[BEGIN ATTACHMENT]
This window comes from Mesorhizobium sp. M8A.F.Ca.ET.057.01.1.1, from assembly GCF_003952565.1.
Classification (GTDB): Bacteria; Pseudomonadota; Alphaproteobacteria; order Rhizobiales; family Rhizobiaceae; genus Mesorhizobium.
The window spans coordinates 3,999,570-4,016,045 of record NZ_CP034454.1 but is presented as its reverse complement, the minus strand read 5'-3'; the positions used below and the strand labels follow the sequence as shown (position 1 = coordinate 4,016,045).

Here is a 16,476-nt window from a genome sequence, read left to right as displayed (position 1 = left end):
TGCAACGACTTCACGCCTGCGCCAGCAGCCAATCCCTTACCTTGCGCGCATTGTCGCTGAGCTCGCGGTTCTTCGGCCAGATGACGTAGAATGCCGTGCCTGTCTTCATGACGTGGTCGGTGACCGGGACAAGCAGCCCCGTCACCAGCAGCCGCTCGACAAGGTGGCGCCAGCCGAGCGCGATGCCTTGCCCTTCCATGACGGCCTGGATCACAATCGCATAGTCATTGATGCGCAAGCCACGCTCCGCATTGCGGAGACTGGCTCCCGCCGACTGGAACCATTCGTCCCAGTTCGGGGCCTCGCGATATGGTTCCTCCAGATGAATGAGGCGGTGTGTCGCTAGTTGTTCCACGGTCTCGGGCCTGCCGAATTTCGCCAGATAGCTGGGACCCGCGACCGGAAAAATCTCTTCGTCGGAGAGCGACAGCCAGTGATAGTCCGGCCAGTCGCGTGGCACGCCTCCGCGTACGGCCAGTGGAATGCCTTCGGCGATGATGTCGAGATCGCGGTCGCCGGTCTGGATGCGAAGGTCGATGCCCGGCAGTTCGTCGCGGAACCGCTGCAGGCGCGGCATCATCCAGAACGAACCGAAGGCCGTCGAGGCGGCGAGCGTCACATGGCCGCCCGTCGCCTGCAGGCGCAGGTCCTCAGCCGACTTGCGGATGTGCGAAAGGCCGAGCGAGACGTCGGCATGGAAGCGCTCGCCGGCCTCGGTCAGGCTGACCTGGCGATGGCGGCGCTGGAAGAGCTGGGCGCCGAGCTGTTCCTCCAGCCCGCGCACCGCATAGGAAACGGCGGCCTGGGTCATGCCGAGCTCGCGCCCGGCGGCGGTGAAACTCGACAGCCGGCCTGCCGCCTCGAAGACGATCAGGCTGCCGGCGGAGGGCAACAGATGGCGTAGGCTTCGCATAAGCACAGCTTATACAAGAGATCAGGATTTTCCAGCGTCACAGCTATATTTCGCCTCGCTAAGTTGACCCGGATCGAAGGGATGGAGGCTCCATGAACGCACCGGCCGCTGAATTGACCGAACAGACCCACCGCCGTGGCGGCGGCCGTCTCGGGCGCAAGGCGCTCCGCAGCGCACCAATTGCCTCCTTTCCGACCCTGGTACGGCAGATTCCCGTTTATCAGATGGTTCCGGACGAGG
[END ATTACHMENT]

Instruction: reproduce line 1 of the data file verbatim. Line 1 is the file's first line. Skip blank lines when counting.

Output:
This window comes from Mesorhizobium sp. M8A.F.Ca.ET.057.01.1.1, from assembly GCF_003952565.1.